It's fun to joke about Samsung's phones feeling cheap because they're made of slippery plastic, but that doesn't mean they're actually cheap. Samsung just posted a video tour of the lab where the Galaxy S4 is tested for reliability, but let's call it what it is – this is Samsung's smartphone torture chamber. The video is in Korean, but you can turn on English closed captioning.
The Galaxy S4 takes everything from drops to impacts and comes out fully functional.
Developers take note: Samsung is getting some more source code out the door, but it's just one device this time. The kernel source for AT&T's version of the Galaxy S4 is out, and it's up for grabs at Samsung's open source site.
Kernel source for a few other variants of Samsung's flagship have already been posted. In fact, this development means T-Mobile is the only major carrier whose GS4 hasn't joined the open source club.
A few days ago, Dell dropped the price of both Sprint's and Verizon's variants of the Galaxy S 4 to $119 and $129 respectively. Not to be outdone, Amazon Wireless has now undercut Big D by $10, and is offering Verizon's GS4 for $119 for new contracts ($170 for upgrades). That's a pretty solid deal if you don't want to buy from Dell, though I'd be remiss not to mention the $50 eGift card that Dell is throwing in if you do decide to buy through them.
Back in May, we teamed up with Samsung to offer one lucky person a chance to show their mum how much they care with a Galaxy Note II. Since dads are pretty awesome, too, we've once again joined forces with Sammy to give one lucky soul a chance to show his or her dad that he's the man with a Galaxy S4.
The Galaxy S 4 (our review) has all the things that a dad can appreciate – a good camera, a blazing-fast user experience, and more bells and whistles than you can shake a stick at (not sure why you'd shake a stick at something like bells and whistles in the first place though).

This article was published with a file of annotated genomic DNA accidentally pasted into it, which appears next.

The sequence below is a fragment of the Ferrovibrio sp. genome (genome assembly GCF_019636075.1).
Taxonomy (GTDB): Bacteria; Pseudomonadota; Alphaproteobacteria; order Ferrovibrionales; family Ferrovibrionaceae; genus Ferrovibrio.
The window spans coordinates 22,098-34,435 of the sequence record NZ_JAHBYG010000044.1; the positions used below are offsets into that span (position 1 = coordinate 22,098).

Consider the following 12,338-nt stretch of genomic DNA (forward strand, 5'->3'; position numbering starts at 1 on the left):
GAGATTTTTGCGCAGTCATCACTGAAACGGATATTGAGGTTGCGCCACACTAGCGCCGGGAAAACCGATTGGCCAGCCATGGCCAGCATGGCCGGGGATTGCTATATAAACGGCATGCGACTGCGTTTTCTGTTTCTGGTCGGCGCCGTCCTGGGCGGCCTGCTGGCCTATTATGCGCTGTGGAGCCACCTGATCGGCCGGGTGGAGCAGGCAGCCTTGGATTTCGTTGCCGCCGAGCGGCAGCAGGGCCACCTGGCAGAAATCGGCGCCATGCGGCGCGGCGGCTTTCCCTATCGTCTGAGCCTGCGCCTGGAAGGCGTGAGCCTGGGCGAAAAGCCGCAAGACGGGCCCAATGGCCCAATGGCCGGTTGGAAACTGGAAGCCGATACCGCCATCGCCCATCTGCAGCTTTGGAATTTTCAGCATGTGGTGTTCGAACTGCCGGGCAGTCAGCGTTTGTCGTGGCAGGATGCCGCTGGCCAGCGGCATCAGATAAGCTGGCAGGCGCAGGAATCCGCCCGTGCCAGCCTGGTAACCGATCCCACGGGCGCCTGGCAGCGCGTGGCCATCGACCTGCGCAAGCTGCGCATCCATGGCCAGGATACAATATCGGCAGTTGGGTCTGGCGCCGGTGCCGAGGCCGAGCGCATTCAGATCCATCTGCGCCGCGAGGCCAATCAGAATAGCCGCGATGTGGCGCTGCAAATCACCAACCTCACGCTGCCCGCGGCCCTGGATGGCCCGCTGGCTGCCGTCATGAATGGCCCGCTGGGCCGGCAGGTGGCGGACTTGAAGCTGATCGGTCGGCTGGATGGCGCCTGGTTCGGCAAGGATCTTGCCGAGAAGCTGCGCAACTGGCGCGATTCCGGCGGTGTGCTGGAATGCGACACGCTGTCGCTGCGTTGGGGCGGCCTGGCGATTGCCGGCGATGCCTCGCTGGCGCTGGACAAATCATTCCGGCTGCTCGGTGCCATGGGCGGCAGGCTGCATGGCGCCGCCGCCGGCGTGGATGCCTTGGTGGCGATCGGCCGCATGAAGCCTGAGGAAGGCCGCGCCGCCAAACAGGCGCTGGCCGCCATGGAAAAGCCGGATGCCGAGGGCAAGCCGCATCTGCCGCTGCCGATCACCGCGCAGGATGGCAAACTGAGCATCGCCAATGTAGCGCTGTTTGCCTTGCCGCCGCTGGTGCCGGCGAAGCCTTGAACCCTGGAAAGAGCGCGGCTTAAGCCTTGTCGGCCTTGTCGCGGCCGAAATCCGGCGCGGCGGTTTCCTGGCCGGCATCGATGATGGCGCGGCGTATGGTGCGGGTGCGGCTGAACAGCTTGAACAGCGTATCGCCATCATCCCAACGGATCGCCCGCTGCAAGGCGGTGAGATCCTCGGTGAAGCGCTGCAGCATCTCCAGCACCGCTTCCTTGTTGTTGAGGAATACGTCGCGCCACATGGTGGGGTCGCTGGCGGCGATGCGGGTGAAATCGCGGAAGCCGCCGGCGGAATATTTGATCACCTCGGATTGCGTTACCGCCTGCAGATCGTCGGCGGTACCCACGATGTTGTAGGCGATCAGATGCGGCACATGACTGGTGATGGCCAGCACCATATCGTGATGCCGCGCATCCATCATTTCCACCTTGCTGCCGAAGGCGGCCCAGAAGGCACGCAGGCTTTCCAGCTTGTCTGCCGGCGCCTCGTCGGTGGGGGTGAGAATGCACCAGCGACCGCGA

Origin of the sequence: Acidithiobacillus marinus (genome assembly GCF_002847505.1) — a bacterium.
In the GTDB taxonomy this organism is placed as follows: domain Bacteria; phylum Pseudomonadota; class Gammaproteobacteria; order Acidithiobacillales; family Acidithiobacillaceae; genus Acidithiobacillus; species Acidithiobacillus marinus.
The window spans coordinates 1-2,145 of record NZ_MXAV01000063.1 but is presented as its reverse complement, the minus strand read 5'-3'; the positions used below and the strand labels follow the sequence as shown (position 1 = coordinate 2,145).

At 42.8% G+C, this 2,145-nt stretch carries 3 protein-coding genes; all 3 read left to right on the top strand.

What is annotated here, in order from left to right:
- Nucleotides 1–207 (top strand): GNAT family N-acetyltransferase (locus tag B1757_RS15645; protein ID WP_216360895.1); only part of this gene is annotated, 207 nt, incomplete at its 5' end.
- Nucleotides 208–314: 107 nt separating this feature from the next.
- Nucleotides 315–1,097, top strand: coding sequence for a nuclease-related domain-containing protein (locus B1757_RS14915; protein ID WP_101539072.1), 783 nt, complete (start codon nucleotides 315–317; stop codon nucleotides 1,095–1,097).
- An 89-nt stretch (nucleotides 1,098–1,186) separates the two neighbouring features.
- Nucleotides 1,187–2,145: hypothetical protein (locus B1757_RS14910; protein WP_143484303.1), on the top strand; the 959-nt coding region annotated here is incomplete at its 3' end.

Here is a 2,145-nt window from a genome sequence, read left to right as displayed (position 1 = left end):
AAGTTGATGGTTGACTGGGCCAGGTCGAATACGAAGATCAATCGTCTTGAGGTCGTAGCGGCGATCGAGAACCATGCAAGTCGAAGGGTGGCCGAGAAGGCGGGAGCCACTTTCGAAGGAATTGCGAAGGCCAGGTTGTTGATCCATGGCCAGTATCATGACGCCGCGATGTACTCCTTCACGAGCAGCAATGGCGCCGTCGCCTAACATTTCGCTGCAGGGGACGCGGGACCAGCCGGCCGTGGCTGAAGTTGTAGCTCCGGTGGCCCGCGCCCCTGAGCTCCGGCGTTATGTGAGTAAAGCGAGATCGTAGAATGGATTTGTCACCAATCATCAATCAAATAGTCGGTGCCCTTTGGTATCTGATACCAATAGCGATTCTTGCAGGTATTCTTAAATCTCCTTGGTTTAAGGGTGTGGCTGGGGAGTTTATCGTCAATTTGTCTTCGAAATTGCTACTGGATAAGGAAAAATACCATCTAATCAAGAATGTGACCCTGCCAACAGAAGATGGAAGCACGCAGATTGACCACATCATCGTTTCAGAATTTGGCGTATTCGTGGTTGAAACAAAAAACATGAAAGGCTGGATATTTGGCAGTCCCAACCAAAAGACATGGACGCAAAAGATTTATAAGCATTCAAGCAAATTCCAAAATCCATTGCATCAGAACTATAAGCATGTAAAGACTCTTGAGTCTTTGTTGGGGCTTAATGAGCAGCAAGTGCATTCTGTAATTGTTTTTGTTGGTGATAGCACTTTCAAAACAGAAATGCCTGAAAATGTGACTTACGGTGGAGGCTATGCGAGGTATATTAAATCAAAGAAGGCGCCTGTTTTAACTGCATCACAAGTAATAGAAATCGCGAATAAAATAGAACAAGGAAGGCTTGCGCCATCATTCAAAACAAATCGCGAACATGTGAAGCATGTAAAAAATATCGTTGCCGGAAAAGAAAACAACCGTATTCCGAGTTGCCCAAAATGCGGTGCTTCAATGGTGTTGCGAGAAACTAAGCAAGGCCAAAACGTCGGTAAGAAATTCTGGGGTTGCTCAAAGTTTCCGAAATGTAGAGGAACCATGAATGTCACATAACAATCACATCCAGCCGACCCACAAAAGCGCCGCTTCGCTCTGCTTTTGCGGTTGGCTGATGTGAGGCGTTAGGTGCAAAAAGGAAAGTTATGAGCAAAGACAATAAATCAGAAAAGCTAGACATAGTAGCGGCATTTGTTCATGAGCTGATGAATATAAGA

In their never-ending quest to bring CyanogenMod to every Android device on the face of the planet (or at least all of them with unlocked bootloaders, modern hardware, and a big user base - not all that many, in fact, forget I mentioned it) the CM team is expanding the 10.1 build to three new devices this weekend. The unlocked international LTE version of the Galaxy S4 (GT-i9505) and Cricket's branded variant both get new nightly builds of the ROM, as does the WiFi-only version of Sony's Xperia Tablet Z.
If you're in the market for a Cricket Wireless phone, the carrier is offering some downright fantastic deals at the moment. They're offering massive mail-in rebates of $200 off the Galaxy S4, Galaxy S III, and HTC One SV (in addition to their regular web discounts), delivered in the form of a Visa prepaid card. Thanks to a surprisingly low starting price, Samsung's Galaxy S4 is just $329.99 with the rebate - and that's not a contract price.
So here's something we're not used to hearing: Dell's got some pretty good deals going for phones right now. Verizon's Galaxy S4 is only $129 for new customers ($160 for upgrades), Sprint's version is $119 for new customers, and both come with a $50 Dell eGift card.
The deals don't end there, either – all versions of the GS4 come with a $50 eGift card, even if they haven't knocked a bundle off the price.
SamMobile published an image this afternoon that really kind of explains itself: this is, purportedly, the Galaxy S4 Zoom. The concept is obviously pretty simple - it's a Samsung smartphone with a big-ass camera mounted on the back. Don't get your hopes too far up on the smartphone aspect, though, as even SamMobile is tempering expectations on the specifications. Allegedly, the S4 Zoom will be packing a 4.3" qHD display, dual-core 1.6GHz processor (likely a Qualcomm chip), 8GB of internal storage (with microSD slot, of course), and Android 4.2.2.
Remember when Samsung promised to investigate the possibility of freeing up storage space on the software-heavy Galaxy S4? It turns out that's easier said than done. Case in point: the latest software update for the international Snapdragon-powered GT-i9505 (I9505XXUBMEA), which SamMobile spotted being sent to at least some GS4 owners in Germany. The updated firmware clears up 80MB of space, which is nice, but doesn't really put a dent in the nearly 7GB of system files.
Verizon and Sprint customers who've laid down their money for the Samsung Galaxy S4 will be happy to know that they no longer have to choose between TouchWiz and nothing. After publishing nightly ROM builds for the Canadian LTE, T-Mobile, and AT&T variants of the S4, America's larger CDMA networks now have their turn. You can pick up the Sprint (jfltespr) and Verizon (jfltevzw) builds at CyanogenMod's download page now.